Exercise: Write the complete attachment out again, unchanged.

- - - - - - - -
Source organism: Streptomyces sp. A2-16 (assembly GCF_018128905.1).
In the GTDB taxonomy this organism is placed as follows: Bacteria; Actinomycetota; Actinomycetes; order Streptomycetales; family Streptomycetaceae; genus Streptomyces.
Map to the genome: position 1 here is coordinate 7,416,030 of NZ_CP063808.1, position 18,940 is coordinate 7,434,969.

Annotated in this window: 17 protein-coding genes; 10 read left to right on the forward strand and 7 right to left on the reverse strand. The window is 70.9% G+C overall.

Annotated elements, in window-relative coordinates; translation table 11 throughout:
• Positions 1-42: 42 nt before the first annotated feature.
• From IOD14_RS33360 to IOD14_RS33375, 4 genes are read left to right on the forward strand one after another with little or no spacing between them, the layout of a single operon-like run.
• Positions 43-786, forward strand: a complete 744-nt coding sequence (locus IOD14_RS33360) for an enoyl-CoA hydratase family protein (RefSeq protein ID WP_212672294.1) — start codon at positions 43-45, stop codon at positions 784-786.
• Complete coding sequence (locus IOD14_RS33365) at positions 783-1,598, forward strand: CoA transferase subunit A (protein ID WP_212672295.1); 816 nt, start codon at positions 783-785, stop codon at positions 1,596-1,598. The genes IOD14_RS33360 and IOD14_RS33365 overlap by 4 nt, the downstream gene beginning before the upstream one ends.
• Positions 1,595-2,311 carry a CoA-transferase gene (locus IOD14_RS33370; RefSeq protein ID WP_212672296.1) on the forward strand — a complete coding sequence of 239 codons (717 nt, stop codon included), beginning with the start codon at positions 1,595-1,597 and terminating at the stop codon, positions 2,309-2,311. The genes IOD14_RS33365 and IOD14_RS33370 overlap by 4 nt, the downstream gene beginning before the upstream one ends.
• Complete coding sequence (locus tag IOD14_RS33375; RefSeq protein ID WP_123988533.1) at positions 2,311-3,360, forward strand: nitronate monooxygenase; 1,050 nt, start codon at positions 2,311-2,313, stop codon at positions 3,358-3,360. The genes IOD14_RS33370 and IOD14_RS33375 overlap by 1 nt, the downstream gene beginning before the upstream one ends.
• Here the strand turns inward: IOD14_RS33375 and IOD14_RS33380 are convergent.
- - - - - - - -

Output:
Source organism: Streptomyces sp. A2-16 (assembly GCF_018128905.1).
In the GTDB taxonomy this organism is placed as follows: Bacteria; Actinomycetota; Actinomycetes; order Streptomycetales; family Streptomycetaceae; genus Streptomyces.
Map to the genome: position 1 here is coordinate 7,416,030 of NZ_CP063808.1, position 18,940 is coordinate 7,434,969.

Annotated in this window: 17 protein-coding genes; 10 read left to right on the forward strand and 7 right to left on the reverse strand. The window is 70.9% G+C overall.

Annotated elements, in window-relative coordinates; translation table 11 throughout:
• Positions 1-42: 42 nt before the first annotated feature.
• From IOD14_RS33360 to IOD14_RS33375, 4 genes are read left to right on the forward strand one after another with little or no spacing between them, the layout of a single operon-like run.
• Positions 43-786, forward strand: a complete 744-nt coding sequence (locus IOD14_RS33360) for an enoyl-CoA hydratase family protein (RefSeq protein ID WP_212672294.1) — start codon at positions 43-45, stop codon at positions 784-786.
• Complete coding sequence (locus IOD14_RS33365) at positions 783-1,598, forward strand: CoA transferase subunit A (protein ID WP_212672295.1); 816 nt, start codon at positions 783-785, stop codon at positions 1,596-1,598. The genes IOD14_RS33360 and IOD14_RS33365 overlap by 4 nt, the downstream gene beginning before the upstream one ends.
• Positions 1,595-2,311 carry a CoA-transferase gene (locus IOD14_RS33370; RefSeq protein ID WP_212672296.1) on the forward strand — a complete coding sequence of 239 codons (717 nt, stop codon included), beginning with the start codon at positions 1,595-1,597 and terminating at the stop codon, positions 2,309-2,311. The genes IOD14_RS33365 and IOD14_RS33370 overlap by 4 nt, the downstream gene beginning before the upstream one ends.
• Complete coding sequence (locus tag IOD14_RS33375; RefSeq protein ID WP_123988533.1) at positions 2,311-3,360, forward strand: nitronate monooxygenase; 1,050 nt, start codon at positions 2,311-2,313, stop codon at positions 3,358-3,360. The genes IOD14_RS33370 and IOD14_RS33375 overlap by 1 nt, the downstream gene beginning before the upstream one ends.
• Here the strand turns inward: IOD14_RS33375 and IOD14_RS33380 are convergent.